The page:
One of the frustrating aspects of handling a close relative’s estate after they die is trying to find all of the essential financial and legal documents. You might find the deceased person’s will, but it might be quite old, making you wonder if it was revoked and replaced by a later will or trust. Sometimes, all that you can find is a copy of the will. The original might be in a safe deposit box somewhere or in a lawyer’s office.
Is it possible to probate a copy of a will without the original in California? This situation is tricky, so it would be best to seek the advice of a California estate planning attorney on how to proceed.
The General Rule in California When You Cannot Find the Original Will Document
Most states follow the general rule that the court will presume that the original will was destroyed or revoked if the family or person administering the estate cannot find the original document. California Probate Code § 6124 (CA Prob Code § 6124 (2020)) lays out how California approaches this issue:
“If the testator’s will was last in the testator’s possession, the testator was competent until death, and neither the will nor a duplicate original of the will can be found after the testator’s death, it is presumed that the testator destroyed the will with intent to revoke it. This presumption is a presumption affecting the burden of producing evidence.”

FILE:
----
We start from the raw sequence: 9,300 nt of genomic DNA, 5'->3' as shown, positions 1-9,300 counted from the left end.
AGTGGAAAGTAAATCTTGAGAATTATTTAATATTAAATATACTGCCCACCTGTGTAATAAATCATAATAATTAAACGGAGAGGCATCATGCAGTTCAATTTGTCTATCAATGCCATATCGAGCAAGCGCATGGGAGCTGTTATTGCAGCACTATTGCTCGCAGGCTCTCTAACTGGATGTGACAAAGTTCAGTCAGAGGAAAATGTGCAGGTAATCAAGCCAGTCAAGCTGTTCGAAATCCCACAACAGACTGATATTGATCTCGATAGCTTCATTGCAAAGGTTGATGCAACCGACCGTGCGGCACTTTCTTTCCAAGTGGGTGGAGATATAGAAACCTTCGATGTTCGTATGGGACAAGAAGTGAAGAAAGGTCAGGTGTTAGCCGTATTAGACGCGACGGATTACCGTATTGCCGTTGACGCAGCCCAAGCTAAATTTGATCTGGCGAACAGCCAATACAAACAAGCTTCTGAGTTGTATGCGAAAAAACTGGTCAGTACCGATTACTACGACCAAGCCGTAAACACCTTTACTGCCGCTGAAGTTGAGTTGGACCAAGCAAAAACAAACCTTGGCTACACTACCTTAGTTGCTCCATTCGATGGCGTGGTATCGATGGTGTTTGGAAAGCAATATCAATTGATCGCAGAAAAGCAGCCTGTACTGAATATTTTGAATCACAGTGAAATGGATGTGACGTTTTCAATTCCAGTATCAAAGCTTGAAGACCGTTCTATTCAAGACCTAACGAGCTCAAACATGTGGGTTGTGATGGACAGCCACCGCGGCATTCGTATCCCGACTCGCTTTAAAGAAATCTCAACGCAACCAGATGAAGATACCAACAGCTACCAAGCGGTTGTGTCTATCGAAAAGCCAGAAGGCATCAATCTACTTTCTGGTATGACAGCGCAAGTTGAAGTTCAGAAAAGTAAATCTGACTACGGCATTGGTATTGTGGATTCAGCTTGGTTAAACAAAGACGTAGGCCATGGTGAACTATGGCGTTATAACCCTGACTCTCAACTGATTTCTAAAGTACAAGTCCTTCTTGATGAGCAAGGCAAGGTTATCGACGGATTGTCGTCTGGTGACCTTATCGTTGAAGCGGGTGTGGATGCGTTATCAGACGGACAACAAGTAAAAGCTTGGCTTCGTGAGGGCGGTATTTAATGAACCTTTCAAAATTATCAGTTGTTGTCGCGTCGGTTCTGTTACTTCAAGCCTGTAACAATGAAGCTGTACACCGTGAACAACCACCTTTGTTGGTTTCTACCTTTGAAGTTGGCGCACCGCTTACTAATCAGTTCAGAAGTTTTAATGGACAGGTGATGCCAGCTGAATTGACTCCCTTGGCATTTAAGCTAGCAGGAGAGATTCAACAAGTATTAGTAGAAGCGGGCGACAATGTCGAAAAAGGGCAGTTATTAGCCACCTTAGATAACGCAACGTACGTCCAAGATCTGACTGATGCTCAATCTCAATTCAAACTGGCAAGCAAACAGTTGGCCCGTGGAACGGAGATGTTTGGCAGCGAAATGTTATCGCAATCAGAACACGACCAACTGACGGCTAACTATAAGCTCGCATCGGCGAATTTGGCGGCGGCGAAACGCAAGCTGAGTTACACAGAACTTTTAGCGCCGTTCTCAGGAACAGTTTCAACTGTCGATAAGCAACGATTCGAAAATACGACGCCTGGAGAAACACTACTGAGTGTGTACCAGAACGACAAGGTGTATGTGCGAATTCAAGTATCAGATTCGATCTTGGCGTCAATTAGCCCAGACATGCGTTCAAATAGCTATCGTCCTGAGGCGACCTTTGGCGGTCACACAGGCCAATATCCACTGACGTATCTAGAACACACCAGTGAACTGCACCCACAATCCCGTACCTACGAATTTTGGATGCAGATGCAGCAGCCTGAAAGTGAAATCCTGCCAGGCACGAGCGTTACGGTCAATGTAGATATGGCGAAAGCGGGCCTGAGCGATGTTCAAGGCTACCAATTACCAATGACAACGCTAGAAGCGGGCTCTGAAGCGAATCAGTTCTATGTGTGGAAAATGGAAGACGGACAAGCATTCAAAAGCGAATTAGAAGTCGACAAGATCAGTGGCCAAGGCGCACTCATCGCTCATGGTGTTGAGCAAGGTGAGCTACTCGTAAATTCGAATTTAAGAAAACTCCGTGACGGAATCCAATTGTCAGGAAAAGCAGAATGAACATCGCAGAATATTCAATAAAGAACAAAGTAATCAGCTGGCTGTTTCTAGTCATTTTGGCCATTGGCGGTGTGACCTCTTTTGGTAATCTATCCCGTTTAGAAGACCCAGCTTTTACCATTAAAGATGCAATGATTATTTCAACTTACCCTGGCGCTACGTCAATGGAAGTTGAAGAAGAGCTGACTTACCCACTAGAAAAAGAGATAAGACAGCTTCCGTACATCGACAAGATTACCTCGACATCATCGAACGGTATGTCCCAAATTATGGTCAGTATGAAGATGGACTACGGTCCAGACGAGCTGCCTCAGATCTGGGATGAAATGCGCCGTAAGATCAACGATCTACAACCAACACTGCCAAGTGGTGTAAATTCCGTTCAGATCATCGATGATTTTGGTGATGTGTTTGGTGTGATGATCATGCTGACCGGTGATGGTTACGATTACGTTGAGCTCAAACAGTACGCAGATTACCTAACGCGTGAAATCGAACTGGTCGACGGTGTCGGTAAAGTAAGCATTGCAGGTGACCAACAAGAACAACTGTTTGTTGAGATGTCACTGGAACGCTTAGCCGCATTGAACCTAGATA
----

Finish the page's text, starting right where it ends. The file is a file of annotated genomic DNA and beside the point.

Like many other legal presumptions, however, this presumption is rebuttable. In other words, it might be possible to convince the probate judge that the decedent did not destroy the will and that the copy you found is, indeed, the most recent will of the deceased, and was not revoked or modified by any later wills, trusts, or codicils.
What Happens if the Judge Refuses to Accept the Copy of the Will
If the judge is not convinced that the copy of the will accurately represents the decedent’s actual final wishes, the court may find that the deceased person died intestate. Dying intestate means that a person did not have a valid will or trust at the time of death.
In that event, California’s laws of intestacy, not the decedent, will decide who gets the deceased person’s estate and in what proportions. Here are a few things you might want to know about intestate succession in California:
- Intestacy can apply to a deceased person’s entire estate or any portion of an estate that does not get distributed through the decedent’s will, trust, or another legal device like making a bank account “payable on death” or naming someone as the beneficiary of a life insurance policy.
- The intestate share of a surviving spouse in the decedent’s community property is half of the community property that the decedent owned.
- If the intestate deceased person did not have any surviving children or other issues, or any surviving parents, siblings, or issue of a deceased sibling, the surviving spouse may receive the entire intestate estate.
A California estate planning attorney can help you deal with the many situations that can come up during the administration of an estate, whether the decedent left a valid will or trust or died intestate. Contact our office today for a free consultation.
Loew Law Group services clients through San Mateo County including the cities of Belmont, Burlingame, Foster City, Hillsborough, Redwood City, and San Mateo, as well as all Bay Area counties and throughout California.